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University of Newcastle Library guides

Report Writing: Report writing

The basics on report writing for university

Report writing

There are many different types of reports, so before you start to work on a report for university, you should check the requirements for the course and the particular assessment task.

This guide provides a basic outline to report writing.

Generally, a report has the following elements:

1. TITLE PAGE - includes the subject of the report, who the report is for, the author (or authors if it is a group report), and the date of submission.

2. ABSTRACT - this is usually a single paragraph of 100-200 words and is a summary that gives the reader an understanding of the main points in the report. It should be written on a separate page with the centred heading ABSTRACT, and includes the following:

  • why the report has been written (ie what question or problem is it addressing?)
  • how the study was undertaken
  • what the main findings were
  • what is the significance of the findings

3. TABLE OF CONTENTS - indicates how the information in the report has been organised and what topics are covered. It should be set out on a separate page, and include a list of figures and a list of tables used in the report.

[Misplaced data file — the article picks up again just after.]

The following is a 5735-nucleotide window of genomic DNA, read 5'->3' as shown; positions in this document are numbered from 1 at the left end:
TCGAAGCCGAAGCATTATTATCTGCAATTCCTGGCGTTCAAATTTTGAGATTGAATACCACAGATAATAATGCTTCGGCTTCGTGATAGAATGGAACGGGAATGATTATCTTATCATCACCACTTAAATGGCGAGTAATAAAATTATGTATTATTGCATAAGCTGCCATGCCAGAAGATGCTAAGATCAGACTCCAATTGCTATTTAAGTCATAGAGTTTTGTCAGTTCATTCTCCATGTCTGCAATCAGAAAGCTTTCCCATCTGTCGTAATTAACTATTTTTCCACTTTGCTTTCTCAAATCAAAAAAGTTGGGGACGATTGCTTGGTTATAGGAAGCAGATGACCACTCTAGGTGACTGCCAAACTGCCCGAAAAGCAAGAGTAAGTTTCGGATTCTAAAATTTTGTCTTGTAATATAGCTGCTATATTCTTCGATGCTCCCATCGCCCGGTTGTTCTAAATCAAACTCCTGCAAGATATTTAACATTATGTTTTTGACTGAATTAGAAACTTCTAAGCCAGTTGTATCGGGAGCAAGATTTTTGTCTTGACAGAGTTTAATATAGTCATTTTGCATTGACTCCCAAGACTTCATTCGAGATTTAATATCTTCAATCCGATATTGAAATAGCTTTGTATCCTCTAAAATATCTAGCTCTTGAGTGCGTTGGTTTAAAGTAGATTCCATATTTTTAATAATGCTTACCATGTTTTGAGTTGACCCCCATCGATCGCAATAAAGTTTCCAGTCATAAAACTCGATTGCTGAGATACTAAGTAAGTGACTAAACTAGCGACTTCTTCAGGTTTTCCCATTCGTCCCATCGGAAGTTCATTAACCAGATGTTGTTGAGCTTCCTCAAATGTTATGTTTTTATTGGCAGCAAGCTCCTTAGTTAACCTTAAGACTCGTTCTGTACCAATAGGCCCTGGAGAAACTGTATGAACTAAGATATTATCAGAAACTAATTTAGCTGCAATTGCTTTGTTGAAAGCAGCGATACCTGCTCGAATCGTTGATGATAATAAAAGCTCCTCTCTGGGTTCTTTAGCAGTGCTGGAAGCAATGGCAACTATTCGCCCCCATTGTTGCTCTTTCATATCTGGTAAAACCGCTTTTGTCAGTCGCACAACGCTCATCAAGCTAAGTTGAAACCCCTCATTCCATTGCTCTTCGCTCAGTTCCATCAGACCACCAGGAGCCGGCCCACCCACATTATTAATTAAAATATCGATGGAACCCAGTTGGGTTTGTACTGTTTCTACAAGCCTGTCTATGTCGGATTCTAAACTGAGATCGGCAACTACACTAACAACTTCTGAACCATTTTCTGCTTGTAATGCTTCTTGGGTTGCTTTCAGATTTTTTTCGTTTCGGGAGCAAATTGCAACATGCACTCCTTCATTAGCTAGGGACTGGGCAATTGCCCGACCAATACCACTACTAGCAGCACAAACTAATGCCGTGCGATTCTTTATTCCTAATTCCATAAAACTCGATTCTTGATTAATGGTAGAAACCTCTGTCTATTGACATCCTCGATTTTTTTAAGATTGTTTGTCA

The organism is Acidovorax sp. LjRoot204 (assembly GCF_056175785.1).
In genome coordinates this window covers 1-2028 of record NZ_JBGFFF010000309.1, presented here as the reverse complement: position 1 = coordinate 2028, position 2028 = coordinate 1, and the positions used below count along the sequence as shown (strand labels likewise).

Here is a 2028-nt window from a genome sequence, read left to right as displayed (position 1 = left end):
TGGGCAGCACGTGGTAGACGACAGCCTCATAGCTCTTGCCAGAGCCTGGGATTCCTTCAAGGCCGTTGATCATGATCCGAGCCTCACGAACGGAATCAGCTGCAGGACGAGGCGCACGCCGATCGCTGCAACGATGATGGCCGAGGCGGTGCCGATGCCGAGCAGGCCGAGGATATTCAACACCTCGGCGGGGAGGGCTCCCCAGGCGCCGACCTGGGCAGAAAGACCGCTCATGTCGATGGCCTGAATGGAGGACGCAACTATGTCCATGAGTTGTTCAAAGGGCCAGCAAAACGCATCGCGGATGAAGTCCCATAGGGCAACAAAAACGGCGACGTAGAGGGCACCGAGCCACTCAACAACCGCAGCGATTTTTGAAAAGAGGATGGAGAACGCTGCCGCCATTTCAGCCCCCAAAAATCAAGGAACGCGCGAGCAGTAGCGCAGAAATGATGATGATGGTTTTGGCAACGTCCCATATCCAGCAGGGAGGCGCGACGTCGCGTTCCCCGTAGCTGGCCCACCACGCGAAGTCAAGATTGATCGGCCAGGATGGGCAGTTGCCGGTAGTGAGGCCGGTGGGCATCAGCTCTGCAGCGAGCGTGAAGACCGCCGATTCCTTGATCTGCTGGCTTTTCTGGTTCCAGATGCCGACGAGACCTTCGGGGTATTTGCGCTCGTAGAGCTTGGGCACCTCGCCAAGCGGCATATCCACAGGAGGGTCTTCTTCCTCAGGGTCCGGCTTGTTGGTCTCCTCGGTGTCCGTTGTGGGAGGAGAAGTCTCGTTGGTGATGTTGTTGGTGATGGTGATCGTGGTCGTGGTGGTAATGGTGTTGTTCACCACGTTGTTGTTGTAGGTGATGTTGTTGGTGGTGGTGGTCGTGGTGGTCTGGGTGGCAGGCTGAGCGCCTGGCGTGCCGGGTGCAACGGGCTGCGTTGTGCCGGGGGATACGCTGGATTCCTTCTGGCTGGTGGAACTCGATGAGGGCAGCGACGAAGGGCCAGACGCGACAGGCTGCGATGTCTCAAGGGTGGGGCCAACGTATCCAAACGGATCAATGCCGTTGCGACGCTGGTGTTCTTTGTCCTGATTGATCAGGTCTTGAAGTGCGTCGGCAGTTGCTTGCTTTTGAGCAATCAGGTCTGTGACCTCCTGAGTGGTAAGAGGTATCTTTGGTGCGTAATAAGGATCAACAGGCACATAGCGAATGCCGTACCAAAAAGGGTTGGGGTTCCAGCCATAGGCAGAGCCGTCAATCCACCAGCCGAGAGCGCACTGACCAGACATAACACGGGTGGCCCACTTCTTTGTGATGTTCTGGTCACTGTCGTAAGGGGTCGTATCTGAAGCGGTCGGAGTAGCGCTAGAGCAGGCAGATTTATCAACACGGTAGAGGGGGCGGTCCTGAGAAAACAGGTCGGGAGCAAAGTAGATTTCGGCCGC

4. INTRODUCTION - The Introduction has three main components.

  • The Background - describes events leading up to the existing situation or problem, what projects have been done previously, and why the study or project is necessary.
  • The Purpose - defines what the project or study aims to achieve.
  • The Scope - outlines the limitations of the project, in terms of time, scale, cost etc.

5. BODY - basically this answers the questions - Who? Why? Where? When? What? How? - but it will vary depending on the kind of report. The information needs to be presented in a systematic way. Sub headings, dot points, or precise, formal sentences may be used - check the specific requirements for your assessment task.

6. CONCLUSION - a brief summary of the main points in descending order of importance.

7. RECOMMENDATIONS - suggest actions that follow naturally from the conclusions made above.

8. REFERENCES - the list of References is an accurate listing, in the correct Referencing style, of all the sources referred to in the report.

9. APPENDIX/APPENDICES - contains important data, explanations and illustrations not included in the main text of the report.

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